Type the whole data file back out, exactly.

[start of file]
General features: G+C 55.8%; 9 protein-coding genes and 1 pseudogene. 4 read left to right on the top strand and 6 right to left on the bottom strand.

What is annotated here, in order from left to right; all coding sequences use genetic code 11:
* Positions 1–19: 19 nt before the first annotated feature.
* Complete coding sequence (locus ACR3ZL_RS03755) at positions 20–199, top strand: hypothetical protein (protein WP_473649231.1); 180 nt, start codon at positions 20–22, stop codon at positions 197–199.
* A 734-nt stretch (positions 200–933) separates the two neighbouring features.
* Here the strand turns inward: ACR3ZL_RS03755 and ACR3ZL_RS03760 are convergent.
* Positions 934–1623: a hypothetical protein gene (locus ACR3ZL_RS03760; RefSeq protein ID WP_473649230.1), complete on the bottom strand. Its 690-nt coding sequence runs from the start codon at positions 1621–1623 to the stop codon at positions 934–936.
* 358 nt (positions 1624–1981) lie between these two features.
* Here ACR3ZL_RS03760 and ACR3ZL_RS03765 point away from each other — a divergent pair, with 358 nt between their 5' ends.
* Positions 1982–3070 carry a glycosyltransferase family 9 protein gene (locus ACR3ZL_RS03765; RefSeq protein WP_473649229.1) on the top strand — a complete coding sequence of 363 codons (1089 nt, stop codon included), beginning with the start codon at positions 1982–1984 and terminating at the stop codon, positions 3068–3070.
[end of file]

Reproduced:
General features: G+C 55.8%; 9 protein-coding genes and 1 pseudogene. 4 read left to right on the top strand and 6 right to left on the bottom strand.

What is annotated here, in order from left to right; all coding sequences use genetic code 11:
* Positions 1–19: 19 nt before the first annotated feature.
* Complete coding sequence (locus ACR3ZL_RS03755) at positions 20–199, top strand: hypothetical protein (protein WP_473649231.1); 180 nt, start codon at positions 20–22, stop codon at positions 197–199.
* A 734-nt stretch (positions 200–933) separates the two neighbouring features.
* Here the strand turns inward: ACR3ZL_RS03755 and ACR3ZL_RS03760 are convergent.
* Positions 934–1623: a hypothetical protein gene (locus ACR3ZL_RS03760; RefSeq protein ID WP_473649230.1), complete on the bottom strand. Its 690-nt coding sequence runs from the start codon at positions 1621–1623 to the stop codon at positions 934–936.
* 358 nt (positions 1624–1981) lie between these two features.
* Here ACR3ZL_RS03760 and ACR3ZL_RS03765 point away from each other — a divergent pair, with 358 nt between their 5' ends.
* Positions 1982–3070 carry a glycosyltransferase family 9 protein gene (locus ACR3ZL_RS03765; RefSeq protein WP_473649229.1) on the top strand — a complete coding sequence of 363 codons (1089 nt, stop codon included), beginning with the start codon at positions 1982–1984 and terminating at the stop codon, positions 3068–3070.